Officials reportedly made a gruesome discovery at the border of Romania earlier this month -- around 10,000 recently shot songbirds were seized from a Romanian truck.
In a statement, Traffic, a "wildlife trade monitoring network," writes that according to MTI, the Hungarian News Agency, officials became suspicious after noticing boxes in the refrigerated truck that appeared different to others containing meat and sausage products.
Inside, they discovered thousands of songbirds, which, according to the statement, appeared to have recently been shot.
MongaBay.com reports it's likely the illegal haul was headed to restaurants in northern Italy. The Committee Against Bird Slaughter also writes the birds are favored as a delicacy by some Italian gourmet chefs.
The group states the "trade in shot Skylarks and other song birds is a multimillion business in Italy, costing the lives of hundreds of thousands of song birds every year." Adding: "The Italian forest police annually seize thousands of illegally acquired wild birds in restaurants and game butchers shops, which always include deliveries of migrant birds smuggled in from the Balkans."
The majority of birds in the haul included Eurasian skylarks, Calandra larks, red throated pipits, bluethroats, European goldfinches, fieldfares, mistle thrushes, reed buntings and white wagtails. None of these birds are listed as endangered according to the ICUN Red List.
The driver was arrested and faces 10 months imprisonment after being prosecuted under a fast-track procedure, according to a Traffic International press release.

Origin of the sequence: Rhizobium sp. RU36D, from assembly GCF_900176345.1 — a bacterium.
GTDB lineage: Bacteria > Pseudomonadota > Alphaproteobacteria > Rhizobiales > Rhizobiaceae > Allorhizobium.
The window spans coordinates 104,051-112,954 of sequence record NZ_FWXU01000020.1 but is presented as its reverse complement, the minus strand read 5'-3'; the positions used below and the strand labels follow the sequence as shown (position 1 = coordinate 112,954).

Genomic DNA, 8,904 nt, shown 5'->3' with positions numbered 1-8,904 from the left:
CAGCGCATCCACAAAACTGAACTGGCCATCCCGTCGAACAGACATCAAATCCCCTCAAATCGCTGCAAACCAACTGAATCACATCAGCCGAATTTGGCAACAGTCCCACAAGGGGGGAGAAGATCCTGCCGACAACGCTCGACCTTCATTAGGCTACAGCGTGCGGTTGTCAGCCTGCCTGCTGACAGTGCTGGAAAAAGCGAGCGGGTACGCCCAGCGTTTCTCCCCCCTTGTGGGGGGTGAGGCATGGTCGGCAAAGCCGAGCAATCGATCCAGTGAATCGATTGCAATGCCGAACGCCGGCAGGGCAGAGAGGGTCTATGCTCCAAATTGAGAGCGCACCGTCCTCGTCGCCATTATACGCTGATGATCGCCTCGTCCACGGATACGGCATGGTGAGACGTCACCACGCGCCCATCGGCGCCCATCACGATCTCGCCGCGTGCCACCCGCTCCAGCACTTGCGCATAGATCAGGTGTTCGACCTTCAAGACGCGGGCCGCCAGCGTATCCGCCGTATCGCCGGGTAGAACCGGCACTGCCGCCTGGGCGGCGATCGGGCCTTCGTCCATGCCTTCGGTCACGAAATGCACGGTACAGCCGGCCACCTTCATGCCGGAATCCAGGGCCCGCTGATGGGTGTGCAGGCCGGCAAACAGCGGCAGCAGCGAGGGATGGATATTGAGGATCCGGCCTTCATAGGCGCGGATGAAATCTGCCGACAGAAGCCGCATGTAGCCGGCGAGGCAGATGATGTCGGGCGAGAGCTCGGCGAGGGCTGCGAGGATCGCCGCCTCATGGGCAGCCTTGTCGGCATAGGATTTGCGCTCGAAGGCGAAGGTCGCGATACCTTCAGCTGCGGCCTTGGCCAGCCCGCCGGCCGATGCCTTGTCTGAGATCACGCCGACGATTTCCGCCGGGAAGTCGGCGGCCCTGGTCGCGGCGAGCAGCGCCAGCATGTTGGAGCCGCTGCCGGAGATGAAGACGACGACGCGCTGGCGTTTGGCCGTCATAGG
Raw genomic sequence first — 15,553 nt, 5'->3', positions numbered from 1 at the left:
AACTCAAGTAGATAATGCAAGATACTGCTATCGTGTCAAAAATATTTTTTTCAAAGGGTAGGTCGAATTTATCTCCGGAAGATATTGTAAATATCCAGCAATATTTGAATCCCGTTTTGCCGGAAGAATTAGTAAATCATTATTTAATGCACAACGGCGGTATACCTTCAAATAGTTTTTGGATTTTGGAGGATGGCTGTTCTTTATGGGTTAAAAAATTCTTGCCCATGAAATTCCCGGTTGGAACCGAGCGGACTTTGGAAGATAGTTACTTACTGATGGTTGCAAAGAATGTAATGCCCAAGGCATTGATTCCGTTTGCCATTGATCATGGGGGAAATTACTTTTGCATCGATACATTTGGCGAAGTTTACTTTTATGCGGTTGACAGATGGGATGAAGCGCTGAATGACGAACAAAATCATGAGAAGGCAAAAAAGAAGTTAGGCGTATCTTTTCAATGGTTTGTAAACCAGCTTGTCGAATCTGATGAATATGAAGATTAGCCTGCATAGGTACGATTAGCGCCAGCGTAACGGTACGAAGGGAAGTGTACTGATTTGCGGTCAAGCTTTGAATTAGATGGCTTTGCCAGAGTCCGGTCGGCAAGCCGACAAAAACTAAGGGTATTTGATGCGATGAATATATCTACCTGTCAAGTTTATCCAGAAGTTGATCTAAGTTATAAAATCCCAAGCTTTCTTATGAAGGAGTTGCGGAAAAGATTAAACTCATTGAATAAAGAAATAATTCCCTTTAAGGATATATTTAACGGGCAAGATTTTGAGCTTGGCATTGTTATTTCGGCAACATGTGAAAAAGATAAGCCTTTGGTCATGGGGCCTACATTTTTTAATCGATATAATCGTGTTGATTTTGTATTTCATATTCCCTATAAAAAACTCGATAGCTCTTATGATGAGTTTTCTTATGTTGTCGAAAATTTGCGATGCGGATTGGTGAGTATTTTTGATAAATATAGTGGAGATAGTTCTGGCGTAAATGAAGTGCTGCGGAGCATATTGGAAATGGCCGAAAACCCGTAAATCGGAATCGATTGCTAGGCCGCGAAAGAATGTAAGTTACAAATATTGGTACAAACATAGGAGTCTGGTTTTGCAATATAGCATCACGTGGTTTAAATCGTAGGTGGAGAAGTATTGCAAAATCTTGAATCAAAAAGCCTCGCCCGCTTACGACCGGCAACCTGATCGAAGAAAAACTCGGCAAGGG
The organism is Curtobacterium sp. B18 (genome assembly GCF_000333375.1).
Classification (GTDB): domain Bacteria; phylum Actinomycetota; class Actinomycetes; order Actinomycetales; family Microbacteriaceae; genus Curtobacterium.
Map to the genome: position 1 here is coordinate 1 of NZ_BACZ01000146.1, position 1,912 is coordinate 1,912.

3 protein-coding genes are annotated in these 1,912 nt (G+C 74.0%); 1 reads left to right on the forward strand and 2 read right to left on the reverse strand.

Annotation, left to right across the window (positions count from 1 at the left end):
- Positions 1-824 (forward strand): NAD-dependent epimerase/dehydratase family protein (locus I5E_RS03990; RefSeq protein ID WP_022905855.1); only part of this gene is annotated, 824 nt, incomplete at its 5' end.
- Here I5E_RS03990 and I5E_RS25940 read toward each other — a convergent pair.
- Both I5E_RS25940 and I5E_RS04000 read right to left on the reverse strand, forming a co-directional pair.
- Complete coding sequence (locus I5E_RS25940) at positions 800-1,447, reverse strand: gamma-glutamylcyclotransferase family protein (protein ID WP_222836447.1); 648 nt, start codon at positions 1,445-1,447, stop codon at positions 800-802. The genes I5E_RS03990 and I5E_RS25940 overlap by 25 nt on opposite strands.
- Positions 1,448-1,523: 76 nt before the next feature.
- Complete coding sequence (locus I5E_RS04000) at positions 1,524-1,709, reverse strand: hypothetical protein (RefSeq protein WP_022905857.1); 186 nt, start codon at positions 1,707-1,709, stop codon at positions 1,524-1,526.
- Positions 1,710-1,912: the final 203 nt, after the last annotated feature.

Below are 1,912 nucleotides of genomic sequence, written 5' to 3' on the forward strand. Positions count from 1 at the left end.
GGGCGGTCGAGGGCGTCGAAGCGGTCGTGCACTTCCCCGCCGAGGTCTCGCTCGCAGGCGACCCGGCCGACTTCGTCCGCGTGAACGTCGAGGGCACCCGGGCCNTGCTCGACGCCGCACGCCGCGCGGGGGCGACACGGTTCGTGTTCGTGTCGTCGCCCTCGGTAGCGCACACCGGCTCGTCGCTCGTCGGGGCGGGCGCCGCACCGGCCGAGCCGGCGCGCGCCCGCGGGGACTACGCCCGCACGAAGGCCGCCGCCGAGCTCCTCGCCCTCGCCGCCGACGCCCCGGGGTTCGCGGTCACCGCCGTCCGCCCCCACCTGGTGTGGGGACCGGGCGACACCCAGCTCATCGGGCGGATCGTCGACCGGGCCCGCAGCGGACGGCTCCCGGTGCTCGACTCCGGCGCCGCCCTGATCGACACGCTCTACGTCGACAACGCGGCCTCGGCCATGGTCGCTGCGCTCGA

People for the Ethical Treatment of Animals told The Huffington Post in an email:
PETA applauds Hungarian officials for their swift action following the discovery of thousands of birds cruelly gunned down and trucked across the country's borders, apparently destined for restaurants in Italy. Diners should be warned that such so-called "delicacies" come at a high price: Animals not only pay with their lives for such fleeting indulgences but also often aren't killed quickly and suffer agonizingly slow, painful, and frightening deaths. We implore Italy and other countries whose citizens shoot and net migrating birds to follow Hungary's example and crack down on restaurants that serve animals obtained cruelly and often illegally.
In 2008, the illegal trade of wild birds was raised at a meeting for European government agencies involved in regulating wildlife trade.
A statement released by Traffic at the time says: "According to research by Traffic ... hundreds of thousands of birds are illegally killed and exported in an industry worth an estimated EUR10 million (US$13.53 million) per year."
"The majority of bird species illegally hunted in Europe are songbirds, such as finches, warblers, pipits and buntings, which are protected under international treaties, EU and national legislation, particularly the EU's Birds Directive," Traffic states.
According to their research, the trade has been going on for some time: In 2003, two hunting tourism firms were found by the Italian court to have helped smuggle more than two million birds into Italy, which had been shot in Serbia over a six year period.